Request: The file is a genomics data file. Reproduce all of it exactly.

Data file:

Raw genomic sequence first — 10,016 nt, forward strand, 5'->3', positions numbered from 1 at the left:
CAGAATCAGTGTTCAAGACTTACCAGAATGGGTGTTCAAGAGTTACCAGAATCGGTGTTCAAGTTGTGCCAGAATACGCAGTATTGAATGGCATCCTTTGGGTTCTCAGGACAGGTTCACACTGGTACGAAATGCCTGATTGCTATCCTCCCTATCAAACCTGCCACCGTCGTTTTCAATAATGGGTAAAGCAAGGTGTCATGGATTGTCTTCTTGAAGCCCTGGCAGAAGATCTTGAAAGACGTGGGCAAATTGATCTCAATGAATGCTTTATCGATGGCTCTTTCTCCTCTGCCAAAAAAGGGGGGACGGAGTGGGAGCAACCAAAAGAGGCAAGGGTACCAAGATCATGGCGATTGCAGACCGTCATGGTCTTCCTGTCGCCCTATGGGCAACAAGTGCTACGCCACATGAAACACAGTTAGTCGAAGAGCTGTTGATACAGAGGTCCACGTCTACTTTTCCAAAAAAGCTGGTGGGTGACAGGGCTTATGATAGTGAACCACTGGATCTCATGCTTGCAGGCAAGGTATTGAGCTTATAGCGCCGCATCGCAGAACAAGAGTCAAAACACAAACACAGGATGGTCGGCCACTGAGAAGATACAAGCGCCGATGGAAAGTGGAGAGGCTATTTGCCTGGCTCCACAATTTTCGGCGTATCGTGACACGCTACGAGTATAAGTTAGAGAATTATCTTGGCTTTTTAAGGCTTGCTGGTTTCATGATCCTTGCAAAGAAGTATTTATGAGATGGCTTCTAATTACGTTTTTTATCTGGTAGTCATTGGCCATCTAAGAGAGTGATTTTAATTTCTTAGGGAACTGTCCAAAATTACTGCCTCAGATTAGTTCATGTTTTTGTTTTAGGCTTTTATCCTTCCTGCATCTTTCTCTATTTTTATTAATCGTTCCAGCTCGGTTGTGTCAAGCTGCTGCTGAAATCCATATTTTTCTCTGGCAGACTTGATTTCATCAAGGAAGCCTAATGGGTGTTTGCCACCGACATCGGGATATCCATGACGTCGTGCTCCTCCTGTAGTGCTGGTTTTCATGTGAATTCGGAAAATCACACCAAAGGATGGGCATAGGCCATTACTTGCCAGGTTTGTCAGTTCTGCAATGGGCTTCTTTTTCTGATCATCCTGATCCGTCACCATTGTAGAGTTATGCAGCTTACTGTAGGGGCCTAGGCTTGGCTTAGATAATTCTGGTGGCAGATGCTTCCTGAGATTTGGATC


Raw genomic sequence first — 10,016 nt, forward strand, 5'->3', positions numbered from 1 at the left:
CAGAATCAGTGTTCAAGACTTACCAGAATGGGTGTTCAAGAGTTACCAGAATCGGTGTTCAAGTTGTGCCAGAATACGCAGTATTGAATGGCATCCTTTGGGTTCTCAGGACAGGTTCACACTGGTACGAAATGCCTGATTGCTATCCTCCCTATCAAACCTGCCACCGTCGTTTTCAATAATGGGTAAAGCAAGGTGTCATGGATTGTCTTCTTGAAGCCCTGGCAGAAGATCTTGAAAGACGTGGGCAAATTGATCTCAATGAATGCTTTATCGATGGCTCTTTCTCCTCTGCCAAAAAAGGGGGGACGGAGTGGGAGCAACCAAAAGAGGCAAGGGTACCAAGATCATGGCGATTGCAGACCGTCATGGTCTTCCTGTCGCCCTATGGGCAACAAGTGCTACGCCACATGAAACACAGTTAGTCGAAGAGCTGTTGATACAGAGGTCCACGTCTACTTTTCCAAAAAAGCTGGTGGGTGACAGGGCTTATGATAGTGAACCACTGGATCTCATGCTTGCAGGCAAGGTATTGAGCTTATAGCGCCGCATCGCAGAACAAGAGTCAAAACACAAACACAGGATGGTCGGCCACTGAGAAGATACAAGCGCCGATGGAAAGTGGAGAGGCTATTTGCCTGGCTCCACAATTTTCGGCGTATCGTGACACGCTACGAGTATAAGTTAGAGAATTATCTTGGCTTTTTAAGGCTTGCTGGTTTCATGATCCTTGCAAAGAAGTATTTATGAGATGGCTTCTAATTACGTTTTTTATCTGGTAGTCATTGGCCATCTAAGAGAGTGATTTTAATTTCTTAGGGAACTGTCCAAAATTACTGCCTCAGATTAGTTCATGTTTTTGTTTTAGGCTTTTATCCTTCCTGCATCTTTCTCTATTTTTATTAATCGTTCCAGCTCGGTTGTGTCAAGCTGCTGCTGAAATCCATATTTTTCTCTGGCAGACTTGATTTCATCAAGGAAGCCTAATGGGTGTTTGCCACCGACATCGGGATATCCATGACGTCGTGCTCCTCCTGTAGTGCTGGTTTTCATGTGAATTCGGAAAATCACACCAAAGGATGGGCATAGGCCATTACTTGCCAGGTTTGTCAGTTCTGCAATGGGCTTCTTTTTCTGATCATCCTGATCCGTCACCATTGTAGAGTTATGCAGCTTACTGTAGGGGCCTAGGCTTGGCTTAGATAATTCTGGTGGCAGATGCTTCCTGAGATTTGGATC